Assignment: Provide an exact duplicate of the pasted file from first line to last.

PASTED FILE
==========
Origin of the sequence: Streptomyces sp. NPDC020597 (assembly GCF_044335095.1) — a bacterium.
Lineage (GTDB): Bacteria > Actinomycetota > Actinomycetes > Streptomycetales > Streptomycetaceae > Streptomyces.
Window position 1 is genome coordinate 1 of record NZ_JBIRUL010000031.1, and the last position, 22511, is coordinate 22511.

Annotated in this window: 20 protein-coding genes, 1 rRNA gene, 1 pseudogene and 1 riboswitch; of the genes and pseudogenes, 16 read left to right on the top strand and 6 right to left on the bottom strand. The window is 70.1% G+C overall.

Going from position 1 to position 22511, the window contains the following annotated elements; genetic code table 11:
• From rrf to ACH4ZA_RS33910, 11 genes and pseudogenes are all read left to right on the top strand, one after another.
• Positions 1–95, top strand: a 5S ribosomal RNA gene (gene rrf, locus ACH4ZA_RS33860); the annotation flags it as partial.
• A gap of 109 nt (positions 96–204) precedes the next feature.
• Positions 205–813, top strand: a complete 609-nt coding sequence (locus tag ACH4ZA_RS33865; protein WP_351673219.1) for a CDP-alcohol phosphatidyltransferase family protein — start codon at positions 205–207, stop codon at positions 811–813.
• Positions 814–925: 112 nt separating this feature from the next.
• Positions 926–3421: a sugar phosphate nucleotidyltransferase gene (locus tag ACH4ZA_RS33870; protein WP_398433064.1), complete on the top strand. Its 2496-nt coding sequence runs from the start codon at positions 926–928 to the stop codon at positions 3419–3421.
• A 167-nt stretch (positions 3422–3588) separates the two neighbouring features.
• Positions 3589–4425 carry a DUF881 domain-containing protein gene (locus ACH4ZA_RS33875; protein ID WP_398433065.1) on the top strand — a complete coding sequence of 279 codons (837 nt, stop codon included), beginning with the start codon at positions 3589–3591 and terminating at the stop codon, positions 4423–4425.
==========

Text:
Origin of the sequence: Streptomyces sp. NPDC020597 (assembly GCF_044335095.1) — a bacterium.
Lineage (GTDB): Bacteria > Actinomycetota > Actinomycetes > Streptomycetales > Streptomycetaceae > Streptomyces.
Window position 1 is genome coordinate 1 of record NZ_JBIRUL010000031.1, and the last position, 22511, is coordinate 22511.

Annotated in this window: 20 protein-coding genes, 1 rRNA gene, 1 pseudogene and 1 riboswitch; of the genes and pseudogenes, 16 read left to right on the top strand and 6 right to left on the bottom strand. The window is 70.1% G+C overall.

Going from position 1 to position 22511, the window contains the following annotated elements; genetic code table 11:
• From rrf to ACH4ZA_RS33910, 11 genes and pseudogenes are all read left to right on the top strand, one after another.
• Positions 1–95, top strand: a 5S ribosomal RNA gene (gene rrf, locus ACH4ZA_RS33860); the annotation flags it as partial.
• A gap of 109 nt (positions 96–204) precedes the next feature.
• Positions 205–813, top strand: a complete 609-nt coding sequence (locus tag ACH4ZA_RS33865; protein WP_351673219.1) for a CDP-alcohol phosphatidyltransferase family protein — start codon at positions 205–207, stop codon at positions 811–813.
• Positions 814–925: 112 nt separating this feature from the next.
• Positions 926–3421: a sugar phosphate nucleotidyltransferase gene (locus tag ACH4ZA_RS33870; protein WP_398433064.1), complete on the top strand. Its 2496-nt coding sequence runs from the start codon at positions 926–928 to the stop codon at positions 3419–3421.
• A 167-nt stretch (positions 3422–3588) separates the two neighbouring features.
• Positions 3589–4425 carry a DUF881 domain-containing protein gene (locus ACH4ZA_RS33875; protein ID WP_398433065.1) on the top strand — a complete coding sequence of 279 codons (837 nt, stop codon included), beginning with the start codon at positions 3589–3591 and terminating at the stop codon, positions 4423–4425.